Mrs OMAHGT and I will be heading up to North Wales this weekend to visit my parents’ new house for the first time. While it’ll feel a bit odd not wandering around the garden of the former old ancestral home, placing orders for this and that, I hear they’ve already taken up some of the lawn at their new residence and I suspect it may well become a handy free plant nursery in time.

In preparation for this far flung journeying I’ve spent the past few days frantically planting my seed-sown annuals, setting aside a few for my parents’ new garden. I’m hoping these straggly youngsters will stand a better chance in the ground than in pots during this heatwave. I’ll find out if this was a wise course of action when I return. Still, it felt strangely liberating cramming things in here and there and leaving them to fend for themselves, even my first Six on Saturday…

1. The Zinnias. Photographed whilst still living in relative safety on the swing seat, this may be the first and only shot of a flowering Zinnia I take this summer. If the heat doesn’t do them in then the slugs and snails probably will. Having said that, perhaps the heat will keep the slimy plant assassins at bay.

2. Last year Hydrangea ‘Miss Belgium’ put on a surprising amount of growth. Too much really. She was severely chopped in the spring and as a result is rather sparse of blooms at the moment. The few flowers it has are at that stage I like most: lime green and on the cusp of pinkification (a technical term).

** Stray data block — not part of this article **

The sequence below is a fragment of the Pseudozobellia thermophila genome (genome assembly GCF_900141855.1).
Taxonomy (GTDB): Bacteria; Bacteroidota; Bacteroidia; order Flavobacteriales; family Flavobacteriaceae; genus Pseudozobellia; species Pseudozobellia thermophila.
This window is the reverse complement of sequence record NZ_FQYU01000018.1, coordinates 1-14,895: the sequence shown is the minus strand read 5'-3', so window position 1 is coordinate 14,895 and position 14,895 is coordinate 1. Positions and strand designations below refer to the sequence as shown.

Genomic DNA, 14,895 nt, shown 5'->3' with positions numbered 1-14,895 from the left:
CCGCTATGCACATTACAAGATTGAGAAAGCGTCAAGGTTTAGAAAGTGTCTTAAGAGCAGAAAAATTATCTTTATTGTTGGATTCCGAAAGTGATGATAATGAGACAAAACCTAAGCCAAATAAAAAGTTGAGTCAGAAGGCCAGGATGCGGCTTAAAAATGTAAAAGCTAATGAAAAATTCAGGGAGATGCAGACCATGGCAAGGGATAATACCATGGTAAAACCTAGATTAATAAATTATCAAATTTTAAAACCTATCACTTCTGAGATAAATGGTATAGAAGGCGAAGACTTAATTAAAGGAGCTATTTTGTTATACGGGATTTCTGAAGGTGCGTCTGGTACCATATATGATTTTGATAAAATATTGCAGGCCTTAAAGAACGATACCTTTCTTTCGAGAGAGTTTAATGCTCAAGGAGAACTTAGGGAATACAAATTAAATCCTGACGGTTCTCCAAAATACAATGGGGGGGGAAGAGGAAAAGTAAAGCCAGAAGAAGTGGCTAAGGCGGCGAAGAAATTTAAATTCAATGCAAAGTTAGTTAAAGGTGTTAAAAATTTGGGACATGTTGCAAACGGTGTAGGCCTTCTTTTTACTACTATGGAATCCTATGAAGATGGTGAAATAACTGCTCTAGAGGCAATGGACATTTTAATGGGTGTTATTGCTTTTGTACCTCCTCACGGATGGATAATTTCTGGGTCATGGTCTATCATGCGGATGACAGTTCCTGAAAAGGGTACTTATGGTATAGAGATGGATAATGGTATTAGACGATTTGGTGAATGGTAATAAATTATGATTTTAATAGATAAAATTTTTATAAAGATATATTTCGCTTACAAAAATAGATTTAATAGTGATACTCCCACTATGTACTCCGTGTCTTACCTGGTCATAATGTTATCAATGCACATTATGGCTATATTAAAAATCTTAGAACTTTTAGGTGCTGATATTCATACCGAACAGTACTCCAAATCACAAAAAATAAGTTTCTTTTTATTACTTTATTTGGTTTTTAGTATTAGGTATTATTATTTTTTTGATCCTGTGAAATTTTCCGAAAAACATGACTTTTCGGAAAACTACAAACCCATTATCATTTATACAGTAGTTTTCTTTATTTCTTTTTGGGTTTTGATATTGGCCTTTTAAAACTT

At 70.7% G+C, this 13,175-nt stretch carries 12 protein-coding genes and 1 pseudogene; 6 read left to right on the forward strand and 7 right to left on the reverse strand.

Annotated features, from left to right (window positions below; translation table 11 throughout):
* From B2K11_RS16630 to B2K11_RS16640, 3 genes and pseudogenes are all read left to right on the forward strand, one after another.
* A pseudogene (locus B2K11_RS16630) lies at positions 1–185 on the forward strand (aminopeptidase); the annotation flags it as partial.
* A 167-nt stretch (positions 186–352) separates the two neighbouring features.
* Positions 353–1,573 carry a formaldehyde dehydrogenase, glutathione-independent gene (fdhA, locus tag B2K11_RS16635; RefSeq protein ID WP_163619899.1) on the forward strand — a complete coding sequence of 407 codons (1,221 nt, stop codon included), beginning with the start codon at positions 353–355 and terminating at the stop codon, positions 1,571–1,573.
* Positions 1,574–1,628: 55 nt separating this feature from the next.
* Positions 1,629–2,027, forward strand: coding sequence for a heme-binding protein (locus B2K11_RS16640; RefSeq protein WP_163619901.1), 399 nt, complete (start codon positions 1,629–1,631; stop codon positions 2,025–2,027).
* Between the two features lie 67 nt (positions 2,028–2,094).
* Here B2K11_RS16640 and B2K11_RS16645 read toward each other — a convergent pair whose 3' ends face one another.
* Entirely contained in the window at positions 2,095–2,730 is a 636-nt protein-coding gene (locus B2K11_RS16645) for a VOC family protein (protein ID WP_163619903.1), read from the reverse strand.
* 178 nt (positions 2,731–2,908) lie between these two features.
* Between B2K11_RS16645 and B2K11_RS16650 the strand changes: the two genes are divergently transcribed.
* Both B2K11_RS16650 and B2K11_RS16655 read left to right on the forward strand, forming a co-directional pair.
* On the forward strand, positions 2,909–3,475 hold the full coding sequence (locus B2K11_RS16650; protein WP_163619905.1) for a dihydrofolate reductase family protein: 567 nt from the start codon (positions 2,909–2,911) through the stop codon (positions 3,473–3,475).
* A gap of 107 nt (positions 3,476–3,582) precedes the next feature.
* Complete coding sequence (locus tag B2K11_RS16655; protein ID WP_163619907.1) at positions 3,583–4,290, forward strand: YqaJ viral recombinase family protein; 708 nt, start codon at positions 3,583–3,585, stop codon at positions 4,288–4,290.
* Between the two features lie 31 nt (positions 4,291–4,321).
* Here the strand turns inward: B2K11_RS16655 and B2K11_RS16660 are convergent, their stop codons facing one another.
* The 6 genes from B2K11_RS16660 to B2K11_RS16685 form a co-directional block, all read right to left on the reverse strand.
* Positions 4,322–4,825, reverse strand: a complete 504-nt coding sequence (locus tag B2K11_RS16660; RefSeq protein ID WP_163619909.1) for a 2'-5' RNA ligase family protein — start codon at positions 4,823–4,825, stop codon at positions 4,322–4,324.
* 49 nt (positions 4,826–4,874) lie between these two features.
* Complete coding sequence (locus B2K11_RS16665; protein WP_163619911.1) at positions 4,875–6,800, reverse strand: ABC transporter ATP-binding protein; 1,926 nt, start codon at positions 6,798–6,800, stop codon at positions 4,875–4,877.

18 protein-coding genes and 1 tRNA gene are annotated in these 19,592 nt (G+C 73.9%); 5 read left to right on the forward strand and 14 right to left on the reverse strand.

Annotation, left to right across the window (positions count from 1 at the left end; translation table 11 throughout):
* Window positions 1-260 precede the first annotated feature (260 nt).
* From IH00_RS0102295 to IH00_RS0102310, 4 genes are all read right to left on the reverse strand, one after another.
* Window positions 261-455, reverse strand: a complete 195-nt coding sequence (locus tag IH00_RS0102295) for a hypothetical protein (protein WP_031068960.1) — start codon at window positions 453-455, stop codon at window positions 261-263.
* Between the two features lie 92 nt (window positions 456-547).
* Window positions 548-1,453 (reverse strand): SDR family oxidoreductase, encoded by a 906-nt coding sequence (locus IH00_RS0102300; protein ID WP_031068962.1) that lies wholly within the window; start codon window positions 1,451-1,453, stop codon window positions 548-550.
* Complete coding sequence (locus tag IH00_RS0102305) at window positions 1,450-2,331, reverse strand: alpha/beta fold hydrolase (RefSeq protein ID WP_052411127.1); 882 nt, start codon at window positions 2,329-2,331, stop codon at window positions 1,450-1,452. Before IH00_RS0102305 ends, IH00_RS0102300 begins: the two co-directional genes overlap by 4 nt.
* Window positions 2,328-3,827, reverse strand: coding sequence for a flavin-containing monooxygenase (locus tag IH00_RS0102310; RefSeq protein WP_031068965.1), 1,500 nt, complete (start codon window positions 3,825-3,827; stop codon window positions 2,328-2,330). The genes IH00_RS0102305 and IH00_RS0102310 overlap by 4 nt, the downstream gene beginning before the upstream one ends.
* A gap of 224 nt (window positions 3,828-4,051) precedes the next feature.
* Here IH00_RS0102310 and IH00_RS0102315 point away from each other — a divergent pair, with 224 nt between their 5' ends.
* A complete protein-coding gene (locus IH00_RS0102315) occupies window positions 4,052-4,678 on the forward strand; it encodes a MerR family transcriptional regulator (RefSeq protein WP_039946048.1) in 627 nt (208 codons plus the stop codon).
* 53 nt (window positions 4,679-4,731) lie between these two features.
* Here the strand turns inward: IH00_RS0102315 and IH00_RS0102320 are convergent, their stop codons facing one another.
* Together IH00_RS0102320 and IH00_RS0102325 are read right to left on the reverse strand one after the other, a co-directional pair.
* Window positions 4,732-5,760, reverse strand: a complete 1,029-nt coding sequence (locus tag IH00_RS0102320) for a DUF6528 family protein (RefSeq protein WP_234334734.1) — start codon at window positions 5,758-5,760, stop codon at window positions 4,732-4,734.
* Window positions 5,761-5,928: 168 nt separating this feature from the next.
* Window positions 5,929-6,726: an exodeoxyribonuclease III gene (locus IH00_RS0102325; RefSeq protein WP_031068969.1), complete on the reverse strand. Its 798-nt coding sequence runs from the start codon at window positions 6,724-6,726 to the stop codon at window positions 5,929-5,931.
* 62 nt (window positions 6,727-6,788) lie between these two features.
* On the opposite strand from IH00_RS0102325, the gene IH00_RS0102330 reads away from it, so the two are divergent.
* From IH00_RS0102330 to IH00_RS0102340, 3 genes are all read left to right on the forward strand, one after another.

3. Talking of pink, I feared my Penstemon ‘Laura’ plants had vanished and purchased a new one a few weeks ago. I’ve since discovered that the original plant, as well as some grown from cuttings, have in fact survived. Ah well.

4. As well as planting out the Zinnias I’ve also been plonking the rest of the Cosmos into the borders. I have a feeling this is ‘Sensation.’ Fingers crossed they fill out a bit over the next few weeks and that flowerage continues. What was that? Yes, I’m really going for it with the made up words today.

5. Next up, Argyranthemum ‘Molimba Pink.’ Two of these were purchased from the bargain plant stall in town. Alas, one has been set upon by slugs and snails (a common theme this year) and yet I’m still tempted to get some more.